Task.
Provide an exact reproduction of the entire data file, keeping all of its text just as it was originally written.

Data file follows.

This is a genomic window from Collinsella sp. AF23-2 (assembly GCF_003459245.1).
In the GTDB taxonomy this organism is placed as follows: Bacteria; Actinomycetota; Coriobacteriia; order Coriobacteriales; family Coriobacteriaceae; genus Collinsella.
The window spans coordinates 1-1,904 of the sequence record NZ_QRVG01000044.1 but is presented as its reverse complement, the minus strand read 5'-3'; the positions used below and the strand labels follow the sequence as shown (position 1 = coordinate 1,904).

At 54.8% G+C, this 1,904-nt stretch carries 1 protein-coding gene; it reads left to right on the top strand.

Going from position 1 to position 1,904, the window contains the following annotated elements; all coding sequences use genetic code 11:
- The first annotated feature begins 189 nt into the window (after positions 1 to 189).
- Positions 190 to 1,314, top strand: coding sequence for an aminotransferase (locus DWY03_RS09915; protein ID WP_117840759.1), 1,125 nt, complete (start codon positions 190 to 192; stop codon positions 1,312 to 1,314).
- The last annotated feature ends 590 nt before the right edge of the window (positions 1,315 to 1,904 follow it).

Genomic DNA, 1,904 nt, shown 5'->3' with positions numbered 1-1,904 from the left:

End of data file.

This is a genomic window from Collinsella sp. AF23-2 (assembly GCF_003459245.1).
In the GTDB taxonomy this organism is placed as follows: Bacteria; Actinomycetota; Coriobacteriia; order Coriobacteriales; family Coriobacteriaceae; genus Collinsella.
The window spans coordinates 1-1,904 of the sequence record NZ_QRVG01000044.1 but is presented as its reverse complement, the minus strand read 5'-3'; the positions used below and the strand labels follow the sequence as shown (position 1 = coordinate 1,904).

At 54.8% G+C, this 1,904-nt stretch carries 1 protein-coding gene; it reads left to right on the top strand.

Going from position 1 to position 1,904, the window contains the following annotated elements; all coding sequences use genetic code 11:
- The first annotated feature begins 189 nt into the window (after positions 1 to 189).
- Positions 190 to 1,314, top strand: coding sequence for an aminotransferase (locus DWY03_RS09915; protein ID WP_117840759.1), 1,125 nt, complete (start codon positions 190 to 192; stop codon positions 1,312 to 1,314).
- The last annotated feature ends 590 nt before the right edge of the window (positions 1,315 to 1,904 follow it).

Genomic DNA, 1,904 nt, shown 5'->3' with positions numbered 1-1,904 from the left: